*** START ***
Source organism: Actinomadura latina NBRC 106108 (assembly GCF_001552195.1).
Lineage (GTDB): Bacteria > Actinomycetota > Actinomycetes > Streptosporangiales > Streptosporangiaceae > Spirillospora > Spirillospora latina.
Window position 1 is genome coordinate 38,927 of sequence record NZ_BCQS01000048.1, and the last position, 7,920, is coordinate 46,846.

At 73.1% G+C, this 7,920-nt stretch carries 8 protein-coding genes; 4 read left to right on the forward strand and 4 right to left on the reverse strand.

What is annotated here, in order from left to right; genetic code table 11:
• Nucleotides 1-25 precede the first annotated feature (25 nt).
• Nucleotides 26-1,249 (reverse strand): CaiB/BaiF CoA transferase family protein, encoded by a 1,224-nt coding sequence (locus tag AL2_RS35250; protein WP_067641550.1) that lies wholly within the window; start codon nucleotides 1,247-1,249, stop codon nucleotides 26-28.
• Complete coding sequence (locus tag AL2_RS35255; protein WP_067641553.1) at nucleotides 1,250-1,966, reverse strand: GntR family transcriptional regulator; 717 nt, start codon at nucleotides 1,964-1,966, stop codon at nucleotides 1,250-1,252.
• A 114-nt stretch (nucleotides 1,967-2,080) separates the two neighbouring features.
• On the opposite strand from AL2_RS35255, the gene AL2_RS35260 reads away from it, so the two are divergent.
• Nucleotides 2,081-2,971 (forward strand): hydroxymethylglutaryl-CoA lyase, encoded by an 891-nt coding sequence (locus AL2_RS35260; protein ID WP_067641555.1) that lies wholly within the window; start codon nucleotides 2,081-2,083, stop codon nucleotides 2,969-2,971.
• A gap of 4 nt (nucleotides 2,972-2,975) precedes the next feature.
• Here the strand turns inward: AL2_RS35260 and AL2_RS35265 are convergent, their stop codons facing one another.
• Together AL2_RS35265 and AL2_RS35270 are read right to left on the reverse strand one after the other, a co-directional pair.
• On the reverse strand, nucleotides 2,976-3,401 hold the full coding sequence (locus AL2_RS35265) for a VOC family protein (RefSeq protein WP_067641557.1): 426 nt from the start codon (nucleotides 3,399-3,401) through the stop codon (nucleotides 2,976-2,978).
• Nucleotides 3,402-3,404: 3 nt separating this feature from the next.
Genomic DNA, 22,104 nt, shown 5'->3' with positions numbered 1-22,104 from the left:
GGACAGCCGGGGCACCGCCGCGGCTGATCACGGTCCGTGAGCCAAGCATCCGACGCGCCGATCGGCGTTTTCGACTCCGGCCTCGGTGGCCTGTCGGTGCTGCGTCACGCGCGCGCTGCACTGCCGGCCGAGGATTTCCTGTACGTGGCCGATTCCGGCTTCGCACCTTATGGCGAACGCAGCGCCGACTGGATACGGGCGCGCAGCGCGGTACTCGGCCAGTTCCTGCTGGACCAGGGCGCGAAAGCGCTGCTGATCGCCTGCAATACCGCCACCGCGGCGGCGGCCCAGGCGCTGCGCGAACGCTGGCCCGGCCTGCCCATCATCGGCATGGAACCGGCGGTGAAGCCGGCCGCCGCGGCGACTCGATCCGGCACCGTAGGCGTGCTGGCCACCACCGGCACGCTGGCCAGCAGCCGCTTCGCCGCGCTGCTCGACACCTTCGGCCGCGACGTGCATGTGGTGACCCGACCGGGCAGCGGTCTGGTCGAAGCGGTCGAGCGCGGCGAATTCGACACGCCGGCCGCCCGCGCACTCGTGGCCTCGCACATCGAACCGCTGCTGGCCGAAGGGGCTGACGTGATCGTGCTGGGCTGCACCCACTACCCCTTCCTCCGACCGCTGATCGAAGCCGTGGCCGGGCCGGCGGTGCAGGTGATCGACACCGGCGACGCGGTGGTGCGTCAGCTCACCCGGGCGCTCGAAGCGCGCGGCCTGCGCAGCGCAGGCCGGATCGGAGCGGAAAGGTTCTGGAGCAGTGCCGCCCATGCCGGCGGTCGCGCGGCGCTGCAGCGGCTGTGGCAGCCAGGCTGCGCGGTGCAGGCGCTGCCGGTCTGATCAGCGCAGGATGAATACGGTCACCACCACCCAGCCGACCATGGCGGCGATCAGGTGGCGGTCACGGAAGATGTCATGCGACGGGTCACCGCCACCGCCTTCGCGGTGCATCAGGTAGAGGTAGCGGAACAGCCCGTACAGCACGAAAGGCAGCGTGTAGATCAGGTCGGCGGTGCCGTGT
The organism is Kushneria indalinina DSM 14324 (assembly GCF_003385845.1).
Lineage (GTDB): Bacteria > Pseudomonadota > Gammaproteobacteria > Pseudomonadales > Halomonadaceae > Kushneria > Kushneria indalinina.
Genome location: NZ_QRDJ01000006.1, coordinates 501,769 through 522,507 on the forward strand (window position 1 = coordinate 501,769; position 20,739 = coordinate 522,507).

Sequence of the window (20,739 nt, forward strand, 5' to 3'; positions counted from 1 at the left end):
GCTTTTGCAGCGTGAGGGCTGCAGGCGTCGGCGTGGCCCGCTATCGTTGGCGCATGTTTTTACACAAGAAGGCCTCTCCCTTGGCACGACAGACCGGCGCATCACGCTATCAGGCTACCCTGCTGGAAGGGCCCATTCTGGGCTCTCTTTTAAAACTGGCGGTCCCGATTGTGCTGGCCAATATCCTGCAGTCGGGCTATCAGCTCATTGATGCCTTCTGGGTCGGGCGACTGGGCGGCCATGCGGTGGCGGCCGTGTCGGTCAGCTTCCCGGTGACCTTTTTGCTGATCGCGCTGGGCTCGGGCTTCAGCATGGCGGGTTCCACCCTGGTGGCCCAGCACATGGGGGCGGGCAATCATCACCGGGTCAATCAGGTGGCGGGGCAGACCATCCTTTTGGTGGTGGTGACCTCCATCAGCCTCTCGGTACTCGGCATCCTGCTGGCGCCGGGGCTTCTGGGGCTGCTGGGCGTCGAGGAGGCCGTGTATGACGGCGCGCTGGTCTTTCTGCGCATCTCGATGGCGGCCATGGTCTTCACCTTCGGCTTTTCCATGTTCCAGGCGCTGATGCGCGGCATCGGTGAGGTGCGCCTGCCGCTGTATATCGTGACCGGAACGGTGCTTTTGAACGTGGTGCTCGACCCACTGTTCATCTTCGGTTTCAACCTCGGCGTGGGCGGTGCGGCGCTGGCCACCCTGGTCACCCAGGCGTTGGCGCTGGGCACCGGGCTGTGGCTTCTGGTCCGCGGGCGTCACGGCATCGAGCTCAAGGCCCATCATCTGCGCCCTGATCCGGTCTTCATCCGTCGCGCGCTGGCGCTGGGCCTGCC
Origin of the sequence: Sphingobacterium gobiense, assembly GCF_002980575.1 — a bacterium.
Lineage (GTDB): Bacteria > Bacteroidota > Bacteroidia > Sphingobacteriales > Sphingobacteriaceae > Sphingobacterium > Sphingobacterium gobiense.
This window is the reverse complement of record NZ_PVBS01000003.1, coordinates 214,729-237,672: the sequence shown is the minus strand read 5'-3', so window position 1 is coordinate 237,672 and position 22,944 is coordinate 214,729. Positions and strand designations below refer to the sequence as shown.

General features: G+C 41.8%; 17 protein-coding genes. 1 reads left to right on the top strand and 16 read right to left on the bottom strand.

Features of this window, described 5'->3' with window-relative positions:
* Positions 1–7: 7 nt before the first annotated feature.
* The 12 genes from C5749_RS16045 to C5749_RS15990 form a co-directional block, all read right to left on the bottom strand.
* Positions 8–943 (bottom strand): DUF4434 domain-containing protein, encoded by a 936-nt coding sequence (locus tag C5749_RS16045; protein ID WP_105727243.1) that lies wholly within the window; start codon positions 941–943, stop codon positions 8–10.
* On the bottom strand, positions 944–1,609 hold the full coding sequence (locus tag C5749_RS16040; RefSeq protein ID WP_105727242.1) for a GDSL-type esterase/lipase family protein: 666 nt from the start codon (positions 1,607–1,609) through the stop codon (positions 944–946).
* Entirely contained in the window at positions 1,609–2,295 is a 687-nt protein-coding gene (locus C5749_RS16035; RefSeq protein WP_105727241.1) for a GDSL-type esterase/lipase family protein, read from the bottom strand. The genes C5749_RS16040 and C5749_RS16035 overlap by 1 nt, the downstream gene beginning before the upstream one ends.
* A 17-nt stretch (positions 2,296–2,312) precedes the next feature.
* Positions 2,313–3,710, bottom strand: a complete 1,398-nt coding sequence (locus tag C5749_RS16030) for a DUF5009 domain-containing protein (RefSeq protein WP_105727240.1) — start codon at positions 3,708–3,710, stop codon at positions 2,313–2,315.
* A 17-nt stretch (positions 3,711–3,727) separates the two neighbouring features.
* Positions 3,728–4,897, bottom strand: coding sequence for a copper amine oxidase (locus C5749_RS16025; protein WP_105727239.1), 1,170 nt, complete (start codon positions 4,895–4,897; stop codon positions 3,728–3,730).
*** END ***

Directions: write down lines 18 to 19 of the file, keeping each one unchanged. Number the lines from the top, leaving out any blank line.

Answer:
GGACAGCCGGGGCACCGCCGCGGCTGATCACGGTCCGTGAGCCAAGCATCCGACGCGCCGATCGGCGTTTTCGACTCCGGCCTCGGTGGCCTGTCGGTGCTGCGTCACGCGCGCGCTGCACTGCCGGCCGAGGATTTCCTGTACGTGGCCGATTCCGGCTTCGCACCTTATGGCGAACGCAGCGCCGACTGGATACGGGCGCGCAGCGCGGTACTCGGCCAGTTCCTGCTGGACCAGGGCGCGAAAGCGCTGCTGATCGCCTGCAATACCGCCACCGCGGCGGCGGCCCAGGCGCTGCGCGAACGCTGGCCCGGCCTGCCCATCATCGGCATGGAACCGGCGGTGAAGCCGGCCGCCGCGGCGACTCGATCCGGCACCGTAGGCGTGCTGGCCACCACCGGCACGCTGGCCAGCAGCCGCTTCGCCGCGCTGCTCGACACCTTCGGCCGCGACGTGCATGTGGTGACCCGACCGGGCAGCGGTCTGGTCGAAGCGGTCGAGCGCGGCGAATTCGACACGCCGGCCGCCCGCGCACTCGTGGCCTCGCACATCGAACCGCTGCTGGCCGAAGGGGCTGACGTGATCGTGCTGGGCTGCACCCACTACCCCTTCCTCCGACCGCTGATCGAAGCCGTGGCCGGGCCGGCGGTGCAGGTGATCGACACCGGCGACGCGGTGGTGCGTCAGCTCACCCGGGCGCTCGAAGCGCGCGGCCTGCGCAGCGCAGGCCGGATCGGAGCGGAAAGGTTCTGGAGCAGTGCCGCCCATGCCGGCGGTCGCGCGGCGCTGCAGCGGCTGTGGCAGCCAGGCTGCGCGGTGCAGGCGCTGCCGGTCTGATCAGCGCAGGATGAATACGGTCACCACCACCCAGCCGACCATGGCGGCGATCAGGTGGCGGTCACGGAAGATGTCATGCGACGGGTCACCGCCACCGCCTTCGCGGTGCATCAGGTAGAGGTAGCGGAACAGCCCGTACAGCACGAAAGGCAGCGTGTAGATCAGGTCGGCGGTGCCGTGT
The organism is Kushneria indalinina DSM 14324 (assembly GCF_003385845.1).